Making maps is relatively easy, you push a few buttons on your ArcGIS or QGIS and then hit the “Export” button, at least this is what you are led to believe if you scour the web for mapping “How to” guides.
With the new wave of casual map makers comes a wave of confusion. ESRI are right, every map should tell a story and the whole point of making a map is to relate your information as simply and easily as possible, though what we are getting are people using Google Earth backgrounds or Ordnance Survey backgrounds on their maps and then putting lots of colour information over the top.
The example above is a good example of the problem…..Look carefully and try to work out what it is showing. Unless you KNOW what the map is for, it is almost impossible to understand, there are several layers of colour which overlay some Ordnance Survey data which might or might not be of relevance. If you put yourself in place of the reader of your report or a casual member of the public you would have probably flicked past the map as your brain automatically tries to ignore the confusion of colour and information laid before you.
So where do a lot of people go wrong?
People falsely believe that they can just use Ordnance Survey, Google, ESRI basemaps or other background mapping and put their information on top, then all of a sudden they have a work of art, afterall, Ordnance Survey and Google are top mapping companies.
Sadly no, Google make maps for Google and are intended to relate as much information as possible across to the user with no intention of it supporting someone elses work, to use Google actually REDUCES the number of colours and schemes you have available. Just think about it, when using their road maps you are no longer able to use many your shades of buff/beige/pink or yello for onshore, redline boundaries cannot be used as it will get confused with the roads and the same with blue!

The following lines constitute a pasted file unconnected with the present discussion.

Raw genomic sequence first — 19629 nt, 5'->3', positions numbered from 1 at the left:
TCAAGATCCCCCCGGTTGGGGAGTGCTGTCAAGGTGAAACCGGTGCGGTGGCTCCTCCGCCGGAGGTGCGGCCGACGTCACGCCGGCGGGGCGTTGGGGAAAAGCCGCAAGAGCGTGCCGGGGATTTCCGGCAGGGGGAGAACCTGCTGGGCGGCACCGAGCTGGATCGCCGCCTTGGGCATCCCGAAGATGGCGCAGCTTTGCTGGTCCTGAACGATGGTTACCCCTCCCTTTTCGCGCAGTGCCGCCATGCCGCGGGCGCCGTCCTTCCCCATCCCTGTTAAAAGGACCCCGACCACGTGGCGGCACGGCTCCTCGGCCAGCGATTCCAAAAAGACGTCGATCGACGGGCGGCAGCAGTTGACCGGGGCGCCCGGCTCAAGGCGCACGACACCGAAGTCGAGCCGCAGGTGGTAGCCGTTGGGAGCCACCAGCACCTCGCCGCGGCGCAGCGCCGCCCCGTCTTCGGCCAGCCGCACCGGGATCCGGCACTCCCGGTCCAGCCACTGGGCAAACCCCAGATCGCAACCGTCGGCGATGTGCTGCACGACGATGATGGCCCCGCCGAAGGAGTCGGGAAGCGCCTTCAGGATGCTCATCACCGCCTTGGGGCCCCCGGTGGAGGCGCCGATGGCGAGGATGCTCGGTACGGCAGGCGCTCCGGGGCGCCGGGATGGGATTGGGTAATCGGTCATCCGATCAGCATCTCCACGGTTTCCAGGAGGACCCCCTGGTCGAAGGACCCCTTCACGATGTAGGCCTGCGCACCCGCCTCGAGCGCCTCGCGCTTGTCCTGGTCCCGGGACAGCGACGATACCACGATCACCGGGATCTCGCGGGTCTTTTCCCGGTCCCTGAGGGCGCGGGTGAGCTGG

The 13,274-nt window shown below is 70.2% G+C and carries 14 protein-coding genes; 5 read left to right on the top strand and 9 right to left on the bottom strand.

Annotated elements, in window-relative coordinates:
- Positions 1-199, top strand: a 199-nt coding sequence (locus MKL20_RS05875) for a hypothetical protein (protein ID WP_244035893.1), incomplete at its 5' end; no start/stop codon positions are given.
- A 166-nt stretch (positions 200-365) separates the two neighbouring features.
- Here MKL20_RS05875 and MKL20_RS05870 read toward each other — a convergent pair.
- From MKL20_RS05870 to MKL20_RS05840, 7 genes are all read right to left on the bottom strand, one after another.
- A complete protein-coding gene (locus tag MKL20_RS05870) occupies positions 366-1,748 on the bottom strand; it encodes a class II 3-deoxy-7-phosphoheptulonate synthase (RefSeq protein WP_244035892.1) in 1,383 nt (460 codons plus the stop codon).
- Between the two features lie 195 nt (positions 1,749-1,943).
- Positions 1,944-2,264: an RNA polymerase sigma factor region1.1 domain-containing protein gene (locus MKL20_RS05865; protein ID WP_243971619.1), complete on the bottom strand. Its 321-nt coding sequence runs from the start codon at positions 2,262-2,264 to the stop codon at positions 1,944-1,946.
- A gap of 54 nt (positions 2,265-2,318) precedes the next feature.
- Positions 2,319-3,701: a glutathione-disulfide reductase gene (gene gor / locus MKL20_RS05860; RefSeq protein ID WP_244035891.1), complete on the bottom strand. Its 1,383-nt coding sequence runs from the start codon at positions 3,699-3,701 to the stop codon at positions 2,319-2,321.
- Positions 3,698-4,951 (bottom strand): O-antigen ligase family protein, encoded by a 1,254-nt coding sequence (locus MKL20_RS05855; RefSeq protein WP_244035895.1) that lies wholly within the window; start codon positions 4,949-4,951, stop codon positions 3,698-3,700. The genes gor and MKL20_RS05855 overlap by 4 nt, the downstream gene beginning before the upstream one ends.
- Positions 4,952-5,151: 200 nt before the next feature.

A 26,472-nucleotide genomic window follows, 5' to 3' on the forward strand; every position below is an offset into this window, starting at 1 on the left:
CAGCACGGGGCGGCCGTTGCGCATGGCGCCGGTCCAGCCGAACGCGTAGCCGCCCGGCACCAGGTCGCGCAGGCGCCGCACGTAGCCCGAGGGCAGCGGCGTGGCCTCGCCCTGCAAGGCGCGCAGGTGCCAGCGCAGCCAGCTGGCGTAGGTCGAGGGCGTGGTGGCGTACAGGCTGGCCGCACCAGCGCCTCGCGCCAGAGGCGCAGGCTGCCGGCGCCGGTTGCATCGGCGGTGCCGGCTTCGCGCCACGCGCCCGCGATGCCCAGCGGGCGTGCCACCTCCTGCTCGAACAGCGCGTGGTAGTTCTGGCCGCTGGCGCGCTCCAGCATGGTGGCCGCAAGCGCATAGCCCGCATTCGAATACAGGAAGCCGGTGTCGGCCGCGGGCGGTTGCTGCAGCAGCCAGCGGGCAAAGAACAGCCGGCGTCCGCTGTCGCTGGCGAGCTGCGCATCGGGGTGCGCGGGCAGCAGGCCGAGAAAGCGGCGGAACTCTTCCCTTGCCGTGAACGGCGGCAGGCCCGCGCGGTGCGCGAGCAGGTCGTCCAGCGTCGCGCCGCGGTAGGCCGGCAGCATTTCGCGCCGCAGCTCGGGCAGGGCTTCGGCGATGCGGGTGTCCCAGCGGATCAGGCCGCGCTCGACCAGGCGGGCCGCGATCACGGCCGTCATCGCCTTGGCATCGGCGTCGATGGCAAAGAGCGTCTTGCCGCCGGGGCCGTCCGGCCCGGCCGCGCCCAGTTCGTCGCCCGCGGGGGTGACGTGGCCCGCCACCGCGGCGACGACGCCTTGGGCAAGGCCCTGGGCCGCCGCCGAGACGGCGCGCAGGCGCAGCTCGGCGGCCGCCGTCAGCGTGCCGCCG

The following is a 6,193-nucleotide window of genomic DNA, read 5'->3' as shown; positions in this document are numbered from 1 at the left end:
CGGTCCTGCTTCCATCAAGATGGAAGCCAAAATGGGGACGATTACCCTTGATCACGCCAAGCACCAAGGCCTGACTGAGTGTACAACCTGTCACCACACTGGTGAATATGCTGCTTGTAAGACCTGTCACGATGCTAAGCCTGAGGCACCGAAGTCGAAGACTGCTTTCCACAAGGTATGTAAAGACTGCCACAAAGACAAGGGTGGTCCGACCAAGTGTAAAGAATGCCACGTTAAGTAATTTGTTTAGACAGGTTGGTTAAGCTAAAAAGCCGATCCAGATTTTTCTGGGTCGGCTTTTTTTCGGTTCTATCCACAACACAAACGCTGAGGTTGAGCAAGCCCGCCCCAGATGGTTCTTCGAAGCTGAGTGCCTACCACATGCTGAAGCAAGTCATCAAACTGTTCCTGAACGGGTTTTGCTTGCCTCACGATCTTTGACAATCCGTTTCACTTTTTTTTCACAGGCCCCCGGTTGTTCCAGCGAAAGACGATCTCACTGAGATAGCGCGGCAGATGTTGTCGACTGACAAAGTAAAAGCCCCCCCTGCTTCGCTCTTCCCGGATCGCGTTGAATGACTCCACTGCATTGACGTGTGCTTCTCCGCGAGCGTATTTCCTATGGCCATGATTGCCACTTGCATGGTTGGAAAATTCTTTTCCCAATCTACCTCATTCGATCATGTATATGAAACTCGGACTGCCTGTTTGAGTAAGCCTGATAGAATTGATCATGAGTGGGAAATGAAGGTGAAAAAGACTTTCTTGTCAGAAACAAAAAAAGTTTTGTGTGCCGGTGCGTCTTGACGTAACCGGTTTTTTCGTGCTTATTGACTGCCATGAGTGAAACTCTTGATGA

Using Ordnance Survey background data is even harder! They have spent decades perfecting their map products and use almost the whole spectrum of colour and have over 10,000 features all with their own icon, even using heavy transparency on the background data will not help in most instances.
So what is the best thing to do?
Greyscale, fewer background features, transparency….Don’t make the background map the priority, if you have a lot of information to relate, break it up into a couple of maps and don’t try and copy or use the styles which the major mapping companies use or your information will disappear into the background.
Most of all…REMEMBER YOU ARE TELLING A STORY. Once you’ve made your map, print it off and go make a cup of tea (or coffee or water) then when you come back, look at the map again. Is it immediately understandable? Does it get the message across quickly? If you are unsure, show it the a secretary or someone who doesn’t do mapping and ask them what the map is about. Never assume that you make the best maps or that your map is perfect without a second opinion, my benchmark is my daughter, always honest and always with good ideas (and clever enough not to want to be a GIS/Cartographer when she grows up!).